if I wanted to dissuade someone I thought was getting a bit serious I'd say “oh that’s the boy back home” so that was sufficient excuse little knowing of what the outcome would be so while Barry was away his parents were moved to Melbourne his father’s job took him to Melbourne and so instead of being discharged in Sydney he took his discharge in Melbourne, he was an only child and by
that time I'd been posted to Melbourne and I'd seen his parents a few times because I'd known them at Bronte and I'd visited them before Barry got his discharge so when he came home we started going out together but he was in civilian clothes and I was still in uniform so it was quite the reverse because in most cases it was men who were in the uniform and the girls who were in civilian clothes and I was stationed at a place called Campbell and after we'd been out together
he would bring me back to the camp and kiss me goodnight in front of the sergeant the guard on duty and I'd go into camp and he'd go home to his mum and dad so we decided to become engaged and this would have been about January and eventually I was sent back to Sydney and discharged in June and we decided we'd get married in October and live in Sydney because neither of us knew anybody in Melbourne and his parents
were living in a very nice apartment but there would have been no room for us and housing was very scarce very hard to get and my parents had quite a big home and they said we could share it with them so we took advantage of that and back at Bronte of course Barry had a lot of his old mates there I had all my friends there so it only made sense to live there so that was what we did so on the 12th October 1946 we were married.
sunk the hospital ship Centaur it was hospital ship in every sense covered by the Geneva Convention it was lit, there were red crosses clearly visible and yet it was shelled and so many people died in that shelling, doctors and nurses and ambulance men that were going to New Guinea and it was so tragic
that their lives were lost so unnecessarily that I thought what a hateful type of people you couldn't lump all the Japanese people together but they should be so cruel as to sink that hospital ship.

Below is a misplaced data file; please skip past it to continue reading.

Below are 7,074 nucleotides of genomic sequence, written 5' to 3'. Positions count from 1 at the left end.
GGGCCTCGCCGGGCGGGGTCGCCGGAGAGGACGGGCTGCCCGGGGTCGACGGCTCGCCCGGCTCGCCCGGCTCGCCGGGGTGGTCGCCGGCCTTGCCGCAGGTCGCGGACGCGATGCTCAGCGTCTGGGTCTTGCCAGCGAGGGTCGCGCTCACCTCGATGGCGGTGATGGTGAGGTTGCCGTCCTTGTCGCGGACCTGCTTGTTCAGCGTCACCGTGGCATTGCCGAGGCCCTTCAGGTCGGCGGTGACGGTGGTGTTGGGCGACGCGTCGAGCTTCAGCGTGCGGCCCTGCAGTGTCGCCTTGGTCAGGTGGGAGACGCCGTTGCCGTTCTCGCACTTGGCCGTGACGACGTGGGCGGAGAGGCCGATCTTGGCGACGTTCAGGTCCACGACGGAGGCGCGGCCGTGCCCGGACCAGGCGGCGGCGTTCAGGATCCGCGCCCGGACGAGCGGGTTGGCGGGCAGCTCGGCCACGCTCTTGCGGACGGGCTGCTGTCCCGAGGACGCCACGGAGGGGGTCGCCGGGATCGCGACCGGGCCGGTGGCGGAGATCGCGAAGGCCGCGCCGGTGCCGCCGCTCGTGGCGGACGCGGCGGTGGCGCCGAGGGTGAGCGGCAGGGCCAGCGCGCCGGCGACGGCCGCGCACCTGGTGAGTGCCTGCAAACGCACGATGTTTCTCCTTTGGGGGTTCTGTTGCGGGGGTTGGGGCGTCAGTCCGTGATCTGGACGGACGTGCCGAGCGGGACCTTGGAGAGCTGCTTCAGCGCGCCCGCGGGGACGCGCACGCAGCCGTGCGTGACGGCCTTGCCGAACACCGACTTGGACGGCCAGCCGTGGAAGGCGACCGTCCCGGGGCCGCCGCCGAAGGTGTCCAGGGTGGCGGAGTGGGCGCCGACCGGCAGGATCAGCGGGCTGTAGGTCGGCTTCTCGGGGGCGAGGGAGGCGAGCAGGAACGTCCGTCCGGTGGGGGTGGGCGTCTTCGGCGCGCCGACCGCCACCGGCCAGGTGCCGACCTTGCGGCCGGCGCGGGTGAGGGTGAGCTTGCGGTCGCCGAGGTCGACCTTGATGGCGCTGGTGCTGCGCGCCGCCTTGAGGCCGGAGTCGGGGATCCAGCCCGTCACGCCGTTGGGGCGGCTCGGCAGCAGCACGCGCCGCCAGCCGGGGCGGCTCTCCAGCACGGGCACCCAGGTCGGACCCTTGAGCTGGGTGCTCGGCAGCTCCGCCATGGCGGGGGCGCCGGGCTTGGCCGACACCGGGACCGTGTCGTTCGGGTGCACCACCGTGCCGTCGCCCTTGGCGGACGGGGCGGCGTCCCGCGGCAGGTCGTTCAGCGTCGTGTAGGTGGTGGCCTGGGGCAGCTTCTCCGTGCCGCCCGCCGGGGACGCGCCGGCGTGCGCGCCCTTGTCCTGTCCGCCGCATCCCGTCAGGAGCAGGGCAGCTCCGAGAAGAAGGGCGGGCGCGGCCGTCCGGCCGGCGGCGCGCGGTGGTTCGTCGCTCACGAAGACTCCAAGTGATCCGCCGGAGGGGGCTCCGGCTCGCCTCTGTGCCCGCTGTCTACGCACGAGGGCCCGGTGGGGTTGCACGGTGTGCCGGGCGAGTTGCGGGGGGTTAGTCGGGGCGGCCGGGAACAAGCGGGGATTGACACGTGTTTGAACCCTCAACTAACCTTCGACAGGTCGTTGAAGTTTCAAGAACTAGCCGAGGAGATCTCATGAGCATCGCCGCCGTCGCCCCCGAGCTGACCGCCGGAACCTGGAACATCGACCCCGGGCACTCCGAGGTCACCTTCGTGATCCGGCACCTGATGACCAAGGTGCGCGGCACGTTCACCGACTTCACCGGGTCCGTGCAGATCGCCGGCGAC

having it taken away or allowing it to be taken away, did anyone fight against that?
What could we do? We there was no alternative but to either go back to the jobs we had before the war or find another job, some of the AAMWS took up nursing, a couple of my friends went overseas to take jobs there but there really wasn't very much we could do about
Do you think the role of the all the nurses, all the women in the services have been sufficiently recognised since the war finished?
Yes I think so. I would never march on Anzac Day in the early days after the war because I felt it was the men’s day and women were not to be involved and then quite some 15 years ago I suppose I thought “no, women played just as big a role, I'm going to march on Anzac day” and so I have ever since.
I think that’s the point where I'm going to stop asking questions but I'm going to ask a couple of completely unrelated ones now, have you ever seen Roden Cutler, did you ever see Roden Cutler when he came back from the war?
Yes I was in the city still in the army and he was still in his uniform and he became engaged to an AAMWS officer whom I knew so as they were come towards me I was sort of saying “hello
of what he had done and he has been an excellent ambassador for Australia and to have been the longest serving governor of New South Wales was quite a tribute to his ability to do that, he was very highly thought of and he told a joke about himself the last time I saw him he was at Concord Hospital for the opening of the nurses’ museum there and he said “you know I was recently in hospital
and I was talking to a nurse a young Australian nurse” and she said to him “you’ve got a lot of initials after your name haven't you” and he said “yes do you know what VC stands for?” and she said “yes Viet Cong”, she'd never heard of the Victoria Cross and to me he could joke about it but to me that was very sad that there is now a generation that doesn't know what that’s the highest award for bravery